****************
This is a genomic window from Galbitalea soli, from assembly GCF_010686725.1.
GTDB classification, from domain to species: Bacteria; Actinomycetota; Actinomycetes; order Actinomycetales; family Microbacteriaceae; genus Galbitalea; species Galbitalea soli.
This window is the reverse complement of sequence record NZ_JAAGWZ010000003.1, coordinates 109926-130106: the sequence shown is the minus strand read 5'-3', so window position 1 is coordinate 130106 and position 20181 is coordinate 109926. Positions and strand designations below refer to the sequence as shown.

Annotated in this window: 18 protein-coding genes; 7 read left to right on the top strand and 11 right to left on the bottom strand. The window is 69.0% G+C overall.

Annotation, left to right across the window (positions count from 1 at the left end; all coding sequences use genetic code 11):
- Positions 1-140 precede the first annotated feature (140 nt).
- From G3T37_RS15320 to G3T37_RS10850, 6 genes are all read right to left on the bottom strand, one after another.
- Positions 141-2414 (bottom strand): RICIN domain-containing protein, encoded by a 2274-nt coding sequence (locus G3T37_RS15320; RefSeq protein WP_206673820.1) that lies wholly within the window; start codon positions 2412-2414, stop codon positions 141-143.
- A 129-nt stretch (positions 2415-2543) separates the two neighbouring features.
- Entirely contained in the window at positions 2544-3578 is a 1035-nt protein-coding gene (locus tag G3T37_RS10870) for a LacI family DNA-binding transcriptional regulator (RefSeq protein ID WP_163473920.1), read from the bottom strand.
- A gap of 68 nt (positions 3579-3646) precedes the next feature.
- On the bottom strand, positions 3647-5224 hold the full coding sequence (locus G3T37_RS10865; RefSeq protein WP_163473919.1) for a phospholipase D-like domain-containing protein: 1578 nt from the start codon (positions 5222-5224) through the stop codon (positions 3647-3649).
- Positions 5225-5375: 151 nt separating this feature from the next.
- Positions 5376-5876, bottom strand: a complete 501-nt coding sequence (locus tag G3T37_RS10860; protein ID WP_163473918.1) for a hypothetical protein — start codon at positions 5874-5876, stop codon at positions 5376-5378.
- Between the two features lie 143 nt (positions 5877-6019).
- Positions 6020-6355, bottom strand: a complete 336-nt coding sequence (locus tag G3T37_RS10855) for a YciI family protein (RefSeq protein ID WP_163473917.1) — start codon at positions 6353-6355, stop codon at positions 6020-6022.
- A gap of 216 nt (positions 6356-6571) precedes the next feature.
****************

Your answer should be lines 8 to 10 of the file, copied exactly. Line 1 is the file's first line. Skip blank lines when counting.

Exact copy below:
- Positions 141-2414 (bottom strand): RICIN domain-containing protein, encoded by a 2274-nt coding sequence (locus G3T37_RS15320; RefSeq protein WP_206673820.1) that lies wholly within the window; start codon positions 2412-2414, stop codon positions 141-143.
- A 129-nt stretch (positions 2415-2543) separates the two neighbouring features.
- Entirely contained in the window at positions 2544-3578 is a 1035-nt protein-coding gene (locus tag G3T37_RS10870) for a LacI family DNA-binding transcriptional regulator (RefSeq protein ID WP_163473920.1), read from the bottom strand.